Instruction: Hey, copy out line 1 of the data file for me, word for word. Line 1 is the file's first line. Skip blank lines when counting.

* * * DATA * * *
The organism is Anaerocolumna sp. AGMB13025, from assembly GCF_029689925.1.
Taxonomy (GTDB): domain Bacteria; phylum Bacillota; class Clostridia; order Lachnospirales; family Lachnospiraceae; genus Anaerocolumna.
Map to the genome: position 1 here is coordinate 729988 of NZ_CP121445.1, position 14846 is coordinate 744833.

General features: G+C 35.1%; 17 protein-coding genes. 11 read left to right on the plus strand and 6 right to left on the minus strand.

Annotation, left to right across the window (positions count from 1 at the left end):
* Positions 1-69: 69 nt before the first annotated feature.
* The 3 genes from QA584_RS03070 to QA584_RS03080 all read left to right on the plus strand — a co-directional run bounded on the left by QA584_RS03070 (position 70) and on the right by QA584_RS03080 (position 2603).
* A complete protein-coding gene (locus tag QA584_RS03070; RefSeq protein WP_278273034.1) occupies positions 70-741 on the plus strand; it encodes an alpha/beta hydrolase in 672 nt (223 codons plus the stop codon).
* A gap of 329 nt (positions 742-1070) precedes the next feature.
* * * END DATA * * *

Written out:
The organism is Anaerocolumna sp. AGMB13025, from assembly GCF_029689925.1.